As a follow-up to my last post, I wanted to highlight some of the other benefits of working from home - or just being home - that are often overlooked when one is thinking about jobs.
The most important is the cost of having a job. I know it seems kind of counterintuitive to believe that it costs money to work, but it does. Consider that the average commute is sixteen miles, which is thirty-two miles, round trip, per day times five days equals one hundred and sixty-two miles per week. The average "worker" spends almost an hour, per day, driving to and from work, which amounts to five hours per week, and two hundred and fifty hours per year. In dollars, that's almost $2500 per year of time wasted on a commute (at $10/hour).
In actual dollars of cost, if we say that the average driver gets 25 mpg and gasoline is $3 per gallon, it costs almost $1000 per year - in just gasoline - to get back and forth to work. There are other costs involved with owning a vehicle, however. Insurance costs, on average, $1500 per year. Then, there's the annual taxes/registration that's around $100, and a car payment and/or maintenance and upkeep, which can be thousands of dollars per year.
So, just to own a car to get one back and forth to a job can cost as much as $5000 per year. At $10 per hour for 40 hours per week for 50 weeks (allowing for two weeks of vacation per year) is $20,000 annual gross income. Just the commute costs one-quarter of one's income.
Then, there is the cost of childcare, which will add $5000 to $11,000 per year to the cost of working outside the home - and that's just for one child. If there are multiple children, double it, and between the commute and childcare for two kids, it no longer makes sense to work at a $10 per hour job.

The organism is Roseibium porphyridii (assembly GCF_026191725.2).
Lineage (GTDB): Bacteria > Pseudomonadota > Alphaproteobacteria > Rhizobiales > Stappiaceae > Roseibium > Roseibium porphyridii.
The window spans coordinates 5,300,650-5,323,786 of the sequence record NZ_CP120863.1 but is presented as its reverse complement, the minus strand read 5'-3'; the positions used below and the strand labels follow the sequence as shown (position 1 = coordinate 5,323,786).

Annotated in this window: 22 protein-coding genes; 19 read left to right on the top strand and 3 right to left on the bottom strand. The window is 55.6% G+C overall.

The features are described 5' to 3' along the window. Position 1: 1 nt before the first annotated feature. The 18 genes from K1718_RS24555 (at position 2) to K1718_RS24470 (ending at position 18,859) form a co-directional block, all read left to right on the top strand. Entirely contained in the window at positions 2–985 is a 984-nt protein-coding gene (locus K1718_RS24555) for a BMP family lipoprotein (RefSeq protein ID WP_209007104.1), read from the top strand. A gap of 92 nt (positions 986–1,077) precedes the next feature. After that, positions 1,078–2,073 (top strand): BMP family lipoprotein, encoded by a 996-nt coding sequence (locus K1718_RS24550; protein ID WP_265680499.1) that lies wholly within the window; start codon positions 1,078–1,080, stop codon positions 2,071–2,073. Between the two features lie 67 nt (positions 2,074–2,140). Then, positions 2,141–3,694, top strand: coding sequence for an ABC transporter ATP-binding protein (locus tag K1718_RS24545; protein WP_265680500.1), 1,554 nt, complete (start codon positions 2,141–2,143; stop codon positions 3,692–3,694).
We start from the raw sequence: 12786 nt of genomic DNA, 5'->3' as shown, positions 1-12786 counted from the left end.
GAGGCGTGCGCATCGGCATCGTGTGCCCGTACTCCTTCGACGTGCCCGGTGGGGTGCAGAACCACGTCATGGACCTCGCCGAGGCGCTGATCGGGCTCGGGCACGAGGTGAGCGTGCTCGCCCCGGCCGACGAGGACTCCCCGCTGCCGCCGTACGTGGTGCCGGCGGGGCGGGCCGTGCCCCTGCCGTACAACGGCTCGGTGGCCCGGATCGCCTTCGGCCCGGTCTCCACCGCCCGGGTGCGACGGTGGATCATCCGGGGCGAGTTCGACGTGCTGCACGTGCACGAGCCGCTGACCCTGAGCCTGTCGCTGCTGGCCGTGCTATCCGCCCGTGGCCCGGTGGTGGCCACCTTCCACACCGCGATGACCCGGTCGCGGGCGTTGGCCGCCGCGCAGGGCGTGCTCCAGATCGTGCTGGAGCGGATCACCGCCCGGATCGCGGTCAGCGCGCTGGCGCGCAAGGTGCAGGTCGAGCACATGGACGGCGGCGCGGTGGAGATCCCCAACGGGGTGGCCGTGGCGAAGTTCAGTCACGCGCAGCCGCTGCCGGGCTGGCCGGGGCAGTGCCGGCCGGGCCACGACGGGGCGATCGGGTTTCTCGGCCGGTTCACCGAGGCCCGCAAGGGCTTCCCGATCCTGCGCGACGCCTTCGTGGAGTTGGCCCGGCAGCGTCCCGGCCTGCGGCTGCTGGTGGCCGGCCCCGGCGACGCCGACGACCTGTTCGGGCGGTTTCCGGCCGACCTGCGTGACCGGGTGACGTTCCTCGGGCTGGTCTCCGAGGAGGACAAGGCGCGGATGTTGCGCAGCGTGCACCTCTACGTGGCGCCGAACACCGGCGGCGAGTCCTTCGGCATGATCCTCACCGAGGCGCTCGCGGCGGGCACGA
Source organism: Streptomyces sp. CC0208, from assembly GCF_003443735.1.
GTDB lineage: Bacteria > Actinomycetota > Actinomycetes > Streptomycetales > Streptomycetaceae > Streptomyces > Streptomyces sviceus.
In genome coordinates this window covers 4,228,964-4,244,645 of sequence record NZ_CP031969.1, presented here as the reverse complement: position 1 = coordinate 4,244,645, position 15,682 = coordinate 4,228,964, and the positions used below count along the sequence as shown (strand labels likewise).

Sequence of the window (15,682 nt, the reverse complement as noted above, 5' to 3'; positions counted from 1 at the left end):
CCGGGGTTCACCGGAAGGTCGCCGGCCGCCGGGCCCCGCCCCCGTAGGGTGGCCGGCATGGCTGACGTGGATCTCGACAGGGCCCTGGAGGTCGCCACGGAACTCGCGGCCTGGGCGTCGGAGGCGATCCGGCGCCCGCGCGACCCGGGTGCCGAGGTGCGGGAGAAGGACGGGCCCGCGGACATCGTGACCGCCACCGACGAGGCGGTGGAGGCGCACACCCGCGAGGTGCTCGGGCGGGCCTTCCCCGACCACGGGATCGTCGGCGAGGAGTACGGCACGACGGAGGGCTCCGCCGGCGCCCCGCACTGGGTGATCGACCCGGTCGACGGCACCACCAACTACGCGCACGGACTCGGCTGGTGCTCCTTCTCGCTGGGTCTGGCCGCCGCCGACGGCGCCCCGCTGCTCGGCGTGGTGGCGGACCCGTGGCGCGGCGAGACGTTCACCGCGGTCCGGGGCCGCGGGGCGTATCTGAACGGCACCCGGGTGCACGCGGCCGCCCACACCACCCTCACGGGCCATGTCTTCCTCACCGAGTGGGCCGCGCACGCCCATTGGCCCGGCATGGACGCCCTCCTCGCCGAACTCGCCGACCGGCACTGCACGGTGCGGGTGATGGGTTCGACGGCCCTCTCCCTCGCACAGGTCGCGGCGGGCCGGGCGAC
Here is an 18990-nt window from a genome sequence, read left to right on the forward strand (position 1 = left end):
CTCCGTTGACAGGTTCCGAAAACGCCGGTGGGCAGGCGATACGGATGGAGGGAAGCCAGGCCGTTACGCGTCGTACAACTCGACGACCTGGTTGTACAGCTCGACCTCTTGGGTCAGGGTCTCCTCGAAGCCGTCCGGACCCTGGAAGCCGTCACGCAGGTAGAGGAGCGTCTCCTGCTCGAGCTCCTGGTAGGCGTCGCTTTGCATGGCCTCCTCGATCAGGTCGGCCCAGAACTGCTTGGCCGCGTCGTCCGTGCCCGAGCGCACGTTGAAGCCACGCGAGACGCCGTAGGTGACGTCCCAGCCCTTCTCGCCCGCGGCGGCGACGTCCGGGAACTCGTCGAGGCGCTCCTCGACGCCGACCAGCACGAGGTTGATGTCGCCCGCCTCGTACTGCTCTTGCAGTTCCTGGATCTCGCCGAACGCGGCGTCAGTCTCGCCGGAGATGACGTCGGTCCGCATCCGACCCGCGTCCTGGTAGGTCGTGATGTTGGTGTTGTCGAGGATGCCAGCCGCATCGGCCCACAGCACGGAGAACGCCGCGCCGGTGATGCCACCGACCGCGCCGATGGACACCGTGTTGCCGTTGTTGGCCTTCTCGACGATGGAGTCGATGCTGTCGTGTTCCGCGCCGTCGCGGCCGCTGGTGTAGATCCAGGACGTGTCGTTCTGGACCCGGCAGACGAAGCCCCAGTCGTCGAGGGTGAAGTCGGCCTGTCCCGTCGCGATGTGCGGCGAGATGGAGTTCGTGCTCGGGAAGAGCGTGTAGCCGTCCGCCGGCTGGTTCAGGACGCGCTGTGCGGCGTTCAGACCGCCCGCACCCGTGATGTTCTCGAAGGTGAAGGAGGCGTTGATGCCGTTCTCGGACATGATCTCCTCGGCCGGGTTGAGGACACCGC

There are other expenses, too. Most jobs require employee-purchased uniforms or "work" clothes. Even fast-food restuarants, notoriously the worst paying of all low-wage jobs, require that employees buy shoes and pants for work.
And, then, there are the costs, that we never, ever, consider calculating into the cost of working equation, and those costs are not easily quantified, because we live in such a convenience-driven society that the idea of self-sufficiency is almost comletely an alien concept ... or something those hippies do.
The fact is that, if I stay home and cook meals from ingredients that I've grown here at home, I've saved my family thousands of dollars on food. If I mend our clothes rather than buying new ones, I save us money on replacement costs.
There are dozens of other ways that a SAHP (stay-at-home Parent) can implement frugal practices that save significantly over what that parent might earn in the workplace. The problem is that our society does not value saving money as much as we value spending money, and so, we've made this push for everyone to get a job.
With everyone working, more (usually low-wage) jobs are created to accomodate those working parents. And the result is that we're working to pay someone else to do what we can (and should) be able to do for ourselves, if we didn't spend hundreds of hours per week working to earn the money we think we need to pay for those services that we could (and should) do for ourselves.
If we could stop racing around that treadmill and honestly evaluate our needs versus our wants, and really calculate those things we pay for that we actually need to survive, I know we'd find that we could work a lot less, and enjoy our lives a lot more.
But don't take my word for it. Sit down. Pull out a piece of paper and a pencil and make a list of expenses. Cross off anything that doesn't fall into the "necessity" categories: shelter (include utilities like water and electricity - but with the understanding that both expenditures can be reduced significantly with some lifestyle modifications) and food (which can also be reduced with lifestyle modifications).
That number, the cost of shelter and food, is the baseline - the absolute minimum that must be earned.
And then ask, could that money be earned doing something other than participating in an expensive commute and/or a low-wage corporate job?
As Yentl proclaims, "Nothing's impossible!" and working from home is an option for anyone who is willing to take that first, scary step through the wardrobe into the unknown. Who knows what riches lie on the other side?